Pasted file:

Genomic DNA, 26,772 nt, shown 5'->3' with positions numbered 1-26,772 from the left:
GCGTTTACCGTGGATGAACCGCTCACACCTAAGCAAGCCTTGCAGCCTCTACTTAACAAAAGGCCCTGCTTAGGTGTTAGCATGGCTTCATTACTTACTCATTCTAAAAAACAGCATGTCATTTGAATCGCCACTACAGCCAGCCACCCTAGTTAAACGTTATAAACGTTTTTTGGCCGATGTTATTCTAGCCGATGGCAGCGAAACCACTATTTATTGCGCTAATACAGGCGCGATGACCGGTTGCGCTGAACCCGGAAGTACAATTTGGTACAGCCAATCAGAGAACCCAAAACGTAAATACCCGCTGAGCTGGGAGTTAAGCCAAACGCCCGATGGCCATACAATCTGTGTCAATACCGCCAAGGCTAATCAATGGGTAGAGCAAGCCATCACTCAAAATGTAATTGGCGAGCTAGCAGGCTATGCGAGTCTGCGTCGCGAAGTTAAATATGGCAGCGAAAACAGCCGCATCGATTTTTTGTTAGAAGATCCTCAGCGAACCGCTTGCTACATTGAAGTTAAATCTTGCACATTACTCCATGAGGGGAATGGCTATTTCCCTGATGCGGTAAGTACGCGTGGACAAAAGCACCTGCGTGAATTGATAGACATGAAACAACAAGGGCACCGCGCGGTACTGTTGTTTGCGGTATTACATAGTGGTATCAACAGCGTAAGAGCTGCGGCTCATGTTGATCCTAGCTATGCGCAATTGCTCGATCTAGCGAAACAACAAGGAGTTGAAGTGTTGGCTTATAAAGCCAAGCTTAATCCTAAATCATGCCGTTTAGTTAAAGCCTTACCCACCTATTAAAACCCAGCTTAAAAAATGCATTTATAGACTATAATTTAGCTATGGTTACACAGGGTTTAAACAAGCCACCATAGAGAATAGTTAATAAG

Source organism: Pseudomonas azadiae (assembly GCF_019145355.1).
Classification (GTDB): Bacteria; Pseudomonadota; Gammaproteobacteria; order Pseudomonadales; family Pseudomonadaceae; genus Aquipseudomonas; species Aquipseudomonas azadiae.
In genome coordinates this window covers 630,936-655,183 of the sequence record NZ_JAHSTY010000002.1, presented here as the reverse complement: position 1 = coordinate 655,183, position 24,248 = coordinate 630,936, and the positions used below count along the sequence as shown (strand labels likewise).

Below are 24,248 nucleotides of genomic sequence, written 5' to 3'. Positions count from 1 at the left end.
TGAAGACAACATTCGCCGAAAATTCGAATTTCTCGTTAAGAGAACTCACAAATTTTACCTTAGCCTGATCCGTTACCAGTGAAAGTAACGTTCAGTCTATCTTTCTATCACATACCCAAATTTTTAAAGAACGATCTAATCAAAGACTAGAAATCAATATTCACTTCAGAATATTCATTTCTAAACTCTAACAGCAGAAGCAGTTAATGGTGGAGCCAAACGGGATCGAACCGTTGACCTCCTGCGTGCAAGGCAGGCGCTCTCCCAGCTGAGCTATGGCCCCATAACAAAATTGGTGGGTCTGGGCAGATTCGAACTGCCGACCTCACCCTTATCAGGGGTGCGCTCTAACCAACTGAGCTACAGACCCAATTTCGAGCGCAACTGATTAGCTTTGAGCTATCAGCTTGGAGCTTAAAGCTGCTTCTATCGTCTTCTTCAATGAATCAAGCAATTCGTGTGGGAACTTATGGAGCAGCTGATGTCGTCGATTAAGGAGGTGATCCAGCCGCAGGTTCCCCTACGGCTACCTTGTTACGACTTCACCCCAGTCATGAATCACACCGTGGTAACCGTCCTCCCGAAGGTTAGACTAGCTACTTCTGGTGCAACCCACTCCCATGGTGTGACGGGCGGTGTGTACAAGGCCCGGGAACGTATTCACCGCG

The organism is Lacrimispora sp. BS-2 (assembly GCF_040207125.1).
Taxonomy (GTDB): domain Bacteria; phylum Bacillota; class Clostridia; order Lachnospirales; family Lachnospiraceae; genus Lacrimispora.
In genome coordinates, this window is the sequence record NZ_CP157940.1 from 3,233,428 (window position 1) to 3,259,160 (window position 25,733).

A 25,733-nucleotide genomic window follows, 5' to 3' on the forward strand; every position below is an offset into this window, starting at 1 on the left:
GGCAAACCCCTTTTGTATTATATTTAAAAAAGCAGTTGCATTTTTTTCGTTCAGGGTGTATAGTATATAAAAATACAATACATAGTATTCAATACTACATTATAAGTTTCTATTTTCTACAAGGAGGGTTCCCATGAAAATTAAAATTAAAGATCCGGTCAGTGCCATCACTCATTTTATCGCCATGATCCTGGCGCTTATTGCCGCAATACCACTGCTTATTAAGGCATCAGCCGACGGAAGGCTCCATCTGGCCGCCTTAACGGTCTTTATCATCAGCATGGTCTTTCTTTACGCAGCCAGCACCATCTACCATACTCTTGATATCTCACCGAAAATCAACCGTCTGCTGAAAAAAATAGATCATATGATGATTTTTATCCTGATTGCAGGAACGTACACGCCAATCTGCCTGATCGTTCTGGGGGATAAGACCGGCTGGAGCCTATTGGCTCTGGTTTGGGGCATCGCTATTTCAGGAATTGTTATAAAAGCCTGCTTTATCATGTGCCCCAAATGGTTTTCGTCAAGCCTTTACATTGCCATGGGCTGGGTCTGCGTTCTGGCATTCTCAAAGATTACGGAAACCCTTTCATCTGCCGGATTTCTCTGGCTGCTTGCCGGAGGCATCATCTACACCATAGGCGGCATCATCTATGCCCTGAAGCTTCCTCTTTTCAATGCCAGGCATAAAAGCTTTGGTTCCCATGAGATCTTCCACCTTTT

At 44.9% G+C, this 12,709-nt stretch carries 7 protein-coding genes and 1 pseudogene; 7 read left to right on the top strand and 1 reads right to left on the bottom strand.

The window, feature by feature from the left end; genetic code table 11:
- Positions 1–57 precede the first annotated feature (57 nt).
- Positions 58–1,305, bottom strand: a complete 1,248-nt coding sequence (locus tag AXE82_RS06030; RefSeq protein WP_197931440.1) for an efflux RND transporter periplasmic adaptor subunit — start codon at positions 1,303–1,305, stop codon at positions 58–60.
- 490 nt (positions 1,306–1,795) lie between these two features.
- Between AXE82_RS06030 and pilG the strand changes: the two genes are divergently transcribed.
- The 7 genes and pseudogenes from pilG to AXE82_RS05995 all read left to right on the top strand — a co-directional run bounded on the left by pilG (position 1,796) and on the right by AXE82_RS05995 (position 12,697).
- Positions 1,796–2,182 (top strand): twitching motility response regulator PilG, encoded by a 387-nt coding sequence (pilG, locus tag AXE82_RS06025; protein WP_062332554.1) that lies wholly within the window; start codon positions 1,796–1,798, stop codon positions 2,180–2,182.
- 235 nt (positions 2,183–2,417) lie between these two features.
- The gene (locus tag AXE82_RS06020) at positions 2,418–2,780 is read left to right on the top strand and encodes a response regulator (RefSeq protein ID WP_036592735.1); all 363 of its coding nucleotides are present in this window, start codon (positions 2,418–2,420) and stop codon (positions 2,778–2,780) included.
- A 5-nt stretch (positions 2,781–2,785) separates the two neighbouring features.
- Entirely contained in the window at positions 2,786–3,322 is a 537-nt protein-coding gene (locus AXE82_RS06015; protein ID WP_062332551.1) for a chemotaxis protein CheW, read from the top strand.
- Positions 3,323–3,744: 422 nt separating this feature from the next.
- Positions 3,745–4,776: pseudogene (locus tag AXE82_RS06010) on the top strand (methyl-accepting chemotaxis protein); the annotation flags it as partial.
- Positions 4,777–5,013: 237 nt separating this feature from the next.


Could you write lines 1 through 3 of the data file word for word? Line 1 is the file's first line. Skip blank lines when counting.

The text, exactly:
Genomic DNA, 26,772 nt, shown 5'->3' with positions numbered 1-26,772 from the left:
GCGTTTACCGTGGATGAACCGCTCACACCTAAGCAAGCCTTGCAGCCTCTACTTAACAAAAGGCCCTGCTTAGGTGTTAGCATGGCTTCATTACTTACTCATTCTAAAAAACAGCATGTCATTTGAATCGCCACTACAGCCAGCCACCCTAGTTAAACGTTATAAACGTTTTTTGGCCGATGTTATTCTAGCCGATGGCAGCGAAACCACTATTTATTGCGCTAATACAGGCGCGATGACCGGTTGCGCTGAACCCGGAAGTACAATTTGGTACAGCCAATCAGAGAACCCAAAACGTAAATACCCGCTGAGCTGGGAGTTAAGCCAAACGCCCGATGGCCATACAATCTGTGTCAATACCGCCAAGGCTAATCAATGGGTAGAGCAAGCCATCACTCAAAATGTAATTGGCGAGCTAGCAGGCTATGCGAGTCTGCGTCGCGAAGTTAAATATGGCAGCGAAAACAGCCGCATCGATTTTTTGTTAGAAGATCCTCAGCGAACCGCTTGCTACATTGAAGTTAAATCTTGCACATTACTCCATGAGGGGAATGGCTATTTCCCTGATGCGGTAAGTACGCGTGGACAAAAGCACCTGCGTGAATTGATAGACATGAAACAACAAGGGCACCGCGCGGTACTGTTGTTTGCGGTATTACATAGTGGTATCAACAGCGTAAGAGCTGCGGCTCATGTTGATCCTAGCTATGCGCAATTGCTCGATCTAGCGAAACAACAAGGAGTTGAAGTGTTGGCTTATAAAGCCAAGCTTAATCCTAAATCATGCCGTTTAGTTAAAGCCTTACCCACCTATTAAAACCCAGCTTAAAAAATGCATTTATAGACTATAATTTAGCTATGGTTACACAGGGTTTAAACAAGCCACCATAGAGAATAGTTAATAAG

Source organism: Pseudomonas azadiae (assembly GCF_019145355.1).